Tobacco user fee goes into effect
Smokers may now think twice about lighting up as a $1 tobacco user fee went into effect today.
The fee was enacted by the Florida Legislature, which had a $3 billion budget shortfall in this year’s session, and is meant to stop people from smoking while raising much needed revenue for the state.
Standard packs of 20 cigarettes will increase by $1, and a 60 percent surcharge will be added to the wholesale price of chewing tobacco or pipe tobacco.
Cigars were not included in the fee after Florida’s $2.1 billion cigar industry lobbied to have them removed from the bill’s language.
Even without revenue from cigar sales, the fee will generate an estimated $950 million, said Sen. Ted Deutch, D-Boca Raton, sponsor of the bill.
While the purpose of the fee is to deter teenagers from smoking and to decrease statewide health costs related to tobacco use, local smokers said they are going to smoke whether or not the price of a pack increases.
Jami Manning, a resident of Cape Coral, said she used to smoke Marlboros until the price per pack became too high. She switched to Marlboro Lights until that price also skyrocketed, and now she smokes a generic brand named 305’s.
Over the years Manning has tried to quit smoking through various cessation methods including the patch, hypnosis and acupuncture, but at the end of the day she always returned to smoking
Manning believes most smokers will simply switch to a cheaper brand to offset the new fee.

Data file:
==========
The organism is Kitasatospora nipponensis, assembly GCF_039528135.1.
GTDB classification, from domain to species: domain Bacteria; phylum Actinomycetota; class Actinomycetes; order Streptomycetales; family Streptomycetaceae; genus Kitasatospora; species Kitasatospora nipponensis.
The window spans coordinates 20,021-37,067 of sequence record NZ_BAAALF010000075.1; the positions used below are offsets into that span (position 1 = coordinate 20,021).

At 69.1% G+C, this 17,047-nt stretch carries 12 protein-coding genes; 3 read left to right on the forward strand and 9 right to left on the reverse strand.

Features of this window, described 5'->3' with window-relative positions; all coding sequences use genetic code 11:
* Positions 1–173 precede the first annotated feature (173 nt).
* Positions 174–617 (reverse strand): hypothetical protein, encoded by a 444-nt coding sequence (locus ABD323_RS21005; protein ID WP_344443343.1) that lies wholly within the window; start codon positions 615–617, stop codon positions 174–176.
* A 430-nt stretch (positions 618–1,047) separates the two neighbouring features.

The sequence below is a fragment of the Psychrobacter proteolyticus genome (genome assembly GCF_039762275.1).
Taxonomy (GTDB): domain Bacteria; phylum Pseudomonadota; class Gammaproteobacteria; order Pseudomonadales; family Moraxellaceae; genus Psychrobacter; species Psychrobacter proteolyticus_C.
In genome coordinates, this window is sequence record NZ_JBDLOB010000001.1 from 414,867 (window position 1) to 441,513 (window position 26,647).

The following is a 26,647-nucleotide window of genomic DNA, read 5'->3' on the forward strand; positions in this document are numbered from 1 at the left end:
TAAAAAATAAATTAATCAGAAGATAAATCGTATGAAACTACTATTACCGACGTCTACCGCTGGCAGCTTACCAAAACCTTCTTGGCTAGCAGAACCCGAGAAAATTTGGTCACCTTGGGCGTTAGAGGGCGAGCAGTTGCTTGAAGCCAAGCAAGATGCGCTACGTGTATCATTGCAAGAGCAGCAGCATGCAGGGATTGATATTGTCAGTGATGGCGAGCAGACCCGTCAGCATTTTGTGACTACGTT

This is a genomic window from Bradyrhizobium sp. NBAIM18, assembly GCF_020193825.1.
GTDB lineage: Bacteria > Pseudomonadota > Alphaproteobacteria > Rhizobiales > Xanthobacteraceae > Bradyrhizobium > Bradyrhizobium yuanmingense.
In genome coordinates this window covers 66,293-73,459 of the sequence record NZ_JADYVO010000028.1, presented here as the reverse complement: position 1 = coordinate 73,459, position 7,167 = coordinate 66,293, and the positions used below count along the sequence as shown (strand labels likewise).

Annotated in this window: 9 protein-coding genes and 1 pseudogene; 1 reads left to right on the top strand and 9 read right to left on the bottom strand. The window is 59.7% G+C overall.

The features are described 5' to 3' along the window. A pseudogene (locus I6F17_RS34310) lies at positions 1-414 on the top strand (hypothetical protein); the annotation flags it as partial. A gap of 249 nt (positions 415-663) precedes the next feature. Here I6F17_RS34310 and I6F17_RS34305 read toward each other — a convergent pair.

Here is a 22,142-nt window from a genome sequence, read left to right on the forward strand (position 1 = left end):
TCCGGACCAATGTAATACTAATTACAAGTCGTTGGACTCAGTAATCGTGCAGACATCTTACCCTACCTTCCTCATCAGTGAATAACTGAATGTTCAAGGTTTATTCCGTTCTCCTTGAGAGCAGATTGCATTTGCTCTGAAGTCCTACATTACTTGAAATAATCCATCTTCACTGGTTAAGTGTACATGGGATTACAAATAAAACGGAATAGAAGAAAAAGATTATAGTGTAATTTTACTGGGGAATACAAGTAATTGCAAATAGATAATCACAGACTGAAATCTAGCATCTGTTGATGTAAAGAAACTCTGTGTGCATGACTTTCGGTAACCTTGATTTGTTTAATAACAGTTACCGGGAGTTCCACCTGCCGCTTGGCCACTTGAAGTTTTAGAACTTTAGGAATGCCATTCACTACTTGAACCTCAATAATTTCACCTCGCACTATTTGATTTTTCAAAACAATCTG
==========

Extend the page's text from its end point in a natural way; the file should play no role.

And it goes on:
“Most of the people we know have switched to cheaper brands or will try to quit,” she said.
Recently Manning went to the Cape Smoke Shop and stocked up on eight cartons of cigarettes to weather the upcoming months.
Her friends have spent hundreds of dollars to purchase boxes and cartons of cigarettes in order to save cash in the long run, she said.
Edna Ayers, another local smoker, said she recently quit smoking “cold turkey” for 10 days. She did not use any cessation aids to combat her nicotine cravings.
Nicotine has been classified as one of the most addictive substances. According to the University of Minnesota Division of Periodontology, it is as addictive as heroin.
Smoking cessation aids are designed to assuage the countless withdrawal symptoms such as cravings, anger, loss of sleep or anxiety, but Ayers stopped on her own.
Unfortunately, two weeks later she returned to her habit.
Ayers now smokes USA Gold cigarettes, a low-cost generic brand, and she does not understand why tobacco companies do not distribute cheaper cigarettes to counteract rising government-imposed fees.
“I would love to quit, if someone gave me money to go to a doctor,” she said. “We don’t have medical insurance.”
Many Floridians may want to quit but do not have the emotional support or the financial resources to purchase cessation aids.
The Florida Quitline at (877) U-CAN-NOW (822-6669) connects people with free counseling sessions and helps smokers choose cessation aids. Trained counselors, who speak English and Spanish, assist anyone who contacts the toll-free line.
Local convenience stores posted signs advising people to stock up on cigarettes before the user fee took effect.
The average pack will increase from approximately $5 to $6, and cartons will increase by as much as $10 each.